AI-enabled computer vision systems can inspect goods and make sorting operations more efficient. AI systems are even being used in meat packing and butcher applications.
Any number of problems can occur with crops and soil, from soil poisoning to pests, to poor soil health. AI is being deployed at agriculture locations to help detect these issues as early as possible to limit and prevent any damage.
A machine learning-enabled system known as the Nutrition Early Warning System is designed to analyze regions to predict food shortages. The system is currently able to detect risks such as droughts, rising food prices and crop failure.
Greater food safety in storage, compliance and auditing
Proper storage of products in the food industry can be difficult, as requirements vary. Being able to sort everything into the proper storage location is time-consuming, as well as costly, and is often done manually.
Food producers are increasingly using AI to sort products into the right storage locations and to reduce the amount of human involvement needed. Not only can machines sort faster than humans but, combined with the power of machine learning and AI, many of them can sort more accurately than their human counterparts.
These systems are also helping with food safety by tracking supplies with the help of cameras. They can follow the movement of foods and check whether staff are wearing the proper safety apparel. This enables staff to analyze trends, find out if there have been violations and better protect the public.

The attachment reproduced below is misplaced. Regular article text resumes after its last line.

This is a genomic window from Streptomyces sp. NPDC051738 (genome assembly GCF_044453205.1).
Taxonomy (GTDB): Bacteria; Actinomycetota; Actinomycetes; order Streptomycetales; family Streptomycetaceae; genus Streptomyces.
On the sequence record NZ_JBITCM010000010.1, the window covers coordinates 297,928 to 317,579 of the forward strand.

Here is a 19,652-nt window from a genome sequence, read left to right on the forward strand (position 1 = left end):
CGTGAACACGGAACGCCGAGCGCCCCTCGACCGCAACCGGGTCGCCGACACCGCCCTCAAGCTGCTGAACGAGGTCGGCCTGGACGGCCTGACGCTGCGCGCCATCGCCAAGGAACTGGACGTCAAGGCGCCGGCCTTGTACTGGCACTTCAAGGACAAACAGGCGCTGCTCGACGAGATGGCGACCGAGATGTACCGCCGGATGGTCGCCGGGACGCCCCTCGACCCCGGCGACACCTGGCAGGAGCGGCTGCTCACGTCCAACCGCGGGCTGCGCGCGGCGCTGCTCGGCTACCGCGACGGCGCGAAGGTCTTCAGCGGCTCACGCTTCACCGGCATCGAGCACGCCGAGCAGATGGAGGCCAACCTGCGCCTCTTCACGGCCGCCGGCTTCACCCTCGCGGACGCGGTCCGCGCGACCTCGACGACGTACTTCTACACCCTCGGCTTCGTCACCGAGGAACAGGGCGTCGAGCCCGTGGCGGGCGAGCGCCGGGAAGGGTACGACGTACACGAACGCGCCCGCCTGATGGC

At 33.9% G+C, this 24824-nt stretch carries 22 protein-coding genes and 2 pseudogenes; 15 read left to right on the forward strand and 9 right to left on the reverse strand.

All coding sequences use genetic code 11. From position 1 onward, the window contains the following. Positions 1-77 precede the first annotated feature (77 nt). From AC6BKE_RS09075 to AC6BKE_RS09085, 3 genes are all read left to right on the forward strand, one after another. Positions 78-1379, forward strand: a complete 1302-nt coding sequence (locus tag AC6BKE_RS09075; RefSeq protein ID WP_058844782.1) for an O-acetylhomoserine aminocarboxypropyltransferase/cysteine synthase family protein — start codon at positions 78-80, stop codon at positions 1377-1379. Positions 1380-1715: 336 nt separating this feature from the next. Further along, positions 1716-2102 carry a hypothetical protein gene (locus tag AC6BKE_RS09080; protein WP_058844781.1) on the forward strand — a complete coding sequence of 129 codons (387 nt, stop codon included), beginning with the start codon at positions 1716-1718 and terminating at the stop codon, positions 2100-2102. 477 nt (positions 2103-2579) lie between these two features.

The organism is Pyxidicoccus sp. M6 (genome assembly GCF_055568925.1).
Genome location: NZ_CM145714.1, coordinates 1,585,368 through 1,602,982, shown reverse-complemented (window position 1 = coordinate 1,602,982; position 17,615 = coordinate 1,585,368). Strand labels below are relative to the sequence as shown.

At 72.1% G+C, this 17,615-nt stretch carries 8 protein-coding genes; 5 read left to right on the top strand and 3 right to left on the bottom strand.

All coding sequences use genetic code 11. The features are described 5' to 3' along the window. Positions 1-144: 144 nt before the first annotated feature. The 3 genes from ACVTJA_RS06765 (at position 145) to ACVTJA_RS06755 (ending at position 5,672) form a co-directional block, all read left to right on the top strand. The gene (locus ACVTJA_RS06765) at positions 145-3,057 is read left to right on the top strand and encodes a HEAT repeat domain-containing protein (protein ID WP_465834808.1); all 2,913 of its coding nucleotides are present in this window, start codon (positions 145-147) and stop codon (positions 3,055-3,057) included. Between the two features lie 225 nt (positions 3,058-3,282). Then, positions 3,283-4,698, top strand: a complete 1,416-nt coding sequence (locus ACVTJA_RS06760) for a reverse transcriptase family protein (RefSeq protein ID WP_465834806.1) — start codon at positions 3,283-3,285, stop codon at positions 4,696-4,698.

AI can also help companies determine if their equipment is clean and the optimal time to perform the cleaning. Some cleaning equipment such as vacuums and sanitization can even help automate cleaning. One group of researchers from the University of Nottingham estimated that their AI food cleaning technology can save $133 million a year in the United Kingdom alone.
The increasing application of AI in our food supply chains
As of 2019, the European Union has more than 30,000 robots working in its food industries. These robots, powered by AI, are making food supply chains safer and more efficient. The result is less food waste, which can reduce the overall cost of food and help ensure that we have the right amount of food available to fill demand.
There are two major concerns about the involvement of AI in the food industry and the answers to them are intertwined. The first concern is that AI will start replacing workers and put people out of jobs. Second, people are worried about the safety of involving AI in controlling our food supplies.
AI is seen by many professionals as a technology that will never eliminate the necessity of humans. Jobs will be lost in some areas, for example food supply sorters, but created in others. One example of those jobs includes safety inspectors who will have to make sure all AI is functioning properly, and that equipment is both clean and safe. Programmers, supervisors and similar roles will be needed with the further implementation of AI into the world of the food industry.
With the world changing at an ever-increasing pace and in unpredictable ways, people continue to seek safety in their homes and other areas of comfort. No doubt the food supply chain is critical to keeping society functioning and stable. As a result, there's no doubt that we will continue to see the increased application of AI and machine learning in our food supply chains.